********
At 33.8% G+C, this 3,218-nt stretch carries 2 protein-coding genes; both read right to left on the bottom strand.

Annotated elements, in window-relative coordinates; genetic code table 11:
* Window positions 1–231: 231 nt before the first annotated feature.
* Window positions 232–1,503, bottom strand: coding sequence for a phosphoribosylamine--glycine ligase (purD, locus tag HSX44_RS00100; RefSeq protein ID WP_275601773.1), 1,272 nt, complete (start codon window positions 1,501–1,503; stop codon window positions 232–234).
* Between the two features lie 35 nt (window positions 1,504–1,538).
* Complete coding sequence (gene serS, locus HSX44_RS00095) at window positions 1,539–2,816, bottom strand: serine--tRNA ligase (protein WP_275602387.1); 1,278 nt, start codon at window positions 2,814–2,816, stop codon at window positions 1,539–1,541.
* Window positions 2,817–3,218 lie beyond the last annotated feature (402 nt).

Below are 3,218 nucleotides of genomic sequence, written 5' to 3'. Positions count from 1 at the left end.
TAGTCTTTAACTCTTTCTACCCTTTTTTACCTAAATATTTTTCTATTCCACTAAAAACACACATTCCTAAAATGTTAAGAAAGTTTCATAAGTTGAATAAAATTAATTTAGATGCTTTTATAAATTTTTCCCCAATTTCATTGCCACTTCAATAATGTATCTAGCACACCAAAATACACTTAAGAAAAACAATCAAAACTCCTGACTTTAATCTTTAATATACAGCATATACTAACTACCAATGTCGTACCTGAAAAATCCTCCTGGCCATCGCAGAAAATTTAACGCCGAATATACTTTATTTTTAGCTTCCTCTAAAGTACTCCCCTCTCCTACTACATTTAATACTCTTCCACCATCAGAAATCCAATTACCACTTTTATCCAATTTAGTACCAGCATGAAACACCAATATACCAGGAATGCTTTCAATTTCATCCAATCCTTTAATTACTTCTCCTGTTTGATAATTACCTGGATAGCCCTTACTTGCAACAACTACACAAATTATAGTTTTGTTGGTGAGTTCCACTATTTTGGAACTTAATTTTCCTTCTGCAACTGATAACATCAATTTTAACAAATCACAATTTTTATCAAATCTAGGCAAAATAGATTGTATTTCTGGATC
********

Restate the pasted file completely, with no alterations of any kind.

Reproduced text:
At 33.8% G+C, this 3,218-nt stretch carries 2 protein-coding genes; both read right to left on the bottom strand.

Annotated elements, in window-relative coordinates; genetic code table 11:
* Window positions 1–231: 231 nt before the first annotated feature.
* Window positions 232–1,503, bottom strand: coding sequence for a phosphoribosylamine--glycine ligase (purD, locus tag HSX44_RS00100; RefSeq protein ID WP_275601773.1), 1,272 nt, complete (start codon window positions 1,501–1,503; stop codon window positions 232–234).
* Between the two features lie 35 nt (window positions 1,504–1,538).
* Complete coding sequence (gene serS, locus HSX44_RS00095) at window positions 1,539–2,816, bottom strand: serine--tRNA ligase (protein WP_275602387.1); 1,278 nt, start codon at window positions 2,814–2,816, stop codon at window positions 1,539–1,541.
* Window positions 2,817–3,218 lie beyond the last annotated feature (402 nt).

Below are 3,218 nucleotides of genomic sequence, written 5' to 3'. Positions count from 1 at the left end.
TAGTCTTTAACTCTTTCTACCCTTTTTTACCTAAATATTTTTCTATTCCACTAAAAACACACATTCCTAAAATGTTAAGAAAGTTTCATAAGTTGAATAAAATTAATTTAGATGCTTTTATAAATTTTTCCCCAATTTCATTGCCACTTCAATAATGTATCTAGCACACCAAAATACACTTAAGAAAAACAATCAAAACTCCTGACTTTAATCTTTAATATACAGCATATACTAACTACCAATGTCGTACCTGAAAAATCCTCCTGGCCATCGCAGAAAATTTAACGCCGAATATACTTTATTTTTAGCTTCCTCTAAAGTACTCCCCTCTCCTACTACATTTAATACTCTTCCACCATCAGAAATCCAATTACCACTTTTATCCAATTTAGTACCAGCATGAAACACCAATATACCAGGAATGCTTTCAATTTCATCCAATCCTTTAATTACTTCTCCTGTTTGATAATTACCTGGATAGCCCTTACTTGCAACAACTACACAAATTATAGTTTTGTTGGTGAGTTCCACTATTTTGGAACTTAATTTTCCTTCTGCAACTGATAACATCAATTTTAACAAATCACAATTTTTATCAAATCTAGGCAAAATAGATTGTATTTCTGGATC